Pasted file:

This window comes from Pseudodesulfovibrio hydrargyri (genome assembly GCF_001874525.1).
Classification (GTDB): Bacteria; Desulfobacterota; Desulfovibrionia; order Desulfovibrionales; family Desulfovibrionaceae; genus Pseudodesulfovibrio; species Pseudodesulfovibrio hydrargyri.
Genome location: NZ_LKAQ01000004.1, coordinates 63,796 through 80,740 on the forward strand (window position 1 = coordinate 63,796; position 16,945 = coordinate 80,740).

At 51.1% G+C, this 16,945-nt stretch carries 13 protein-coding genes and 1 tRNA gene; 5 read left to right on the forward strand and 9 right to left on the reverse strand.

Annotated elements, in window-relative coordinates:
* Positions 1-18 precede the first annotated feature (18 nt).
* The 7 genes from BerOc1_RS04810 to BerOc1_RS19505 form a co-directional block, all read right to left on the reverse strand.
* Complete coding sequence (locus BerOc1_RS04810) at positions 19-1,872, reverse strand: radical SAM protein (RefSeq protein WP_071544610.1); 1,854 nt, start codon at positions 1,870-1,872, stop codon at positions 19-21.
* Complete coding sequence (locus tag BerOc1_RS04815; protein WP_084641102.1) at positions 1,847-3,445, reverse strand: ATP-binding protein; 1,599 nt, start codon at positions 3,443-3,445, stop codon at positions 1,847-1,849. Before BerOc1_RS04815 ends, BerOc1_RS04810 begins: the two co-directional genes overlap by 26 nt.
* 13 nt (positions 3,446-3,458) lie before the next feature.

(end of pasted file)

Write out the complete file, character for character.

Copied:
This window comes from Pseudodesulfovibrio hydrargyri (genome assembly GCF_001874525.1).
Classification (GTDB): Bacteria; Desulfobacterota; Desulfovibrionia; order Desulfovibrionales; family Desulfovibrionaceae; genus Pseudodesulfovibrio; species Pseudodesulfovibrio hydrargyri.
Genome location: NZ_LKAQ01000004.1, coordinates 63,796 through 80,740 on the forward strand (window position 1 = coordinate 63,796; position 16,945 = coordinate 80,740).

At 51.1% G+C, this 16,945-nt stretch carries 13 protein-coding genes and 1 tRNA gene; 5 read left to right on the forward strand and 9 right to left on the reverse strand.

Annotated elements, in window-relative coordinates:
* Positions 1-18 precede the first annotated feature (18 nt).
* The 7 genes from BerOc1_RS04810 to BerOc1_RS19505 form a co-directional block, all read right to left on the reverse strand.
* Complete coding sequence (locus BerOc1_RS04810) at positions 19-1,872, reverse strand: radical SAM protein (RefSeq protein WP_071544610.1); 1,854 nt, start codon at positions 1,870-1,872, stop codon at positions 19-21.
* Complete coding sequence (locus tag BerOc1_RS04815; protein WP_084641102.1) at positions 1,847-3,445, reverse strand: ATP-binding protein; 1,599 nt, start codon at positions 3,443-3,445, stop codon at positions 1,847-1,849. Before BerOc1_RS04815 ends, BerOc1_RS04810 begins: the two co-directional genes overlap by 26 nt.
* 13 nt (positions 3,446-3,458) lie before the next feature.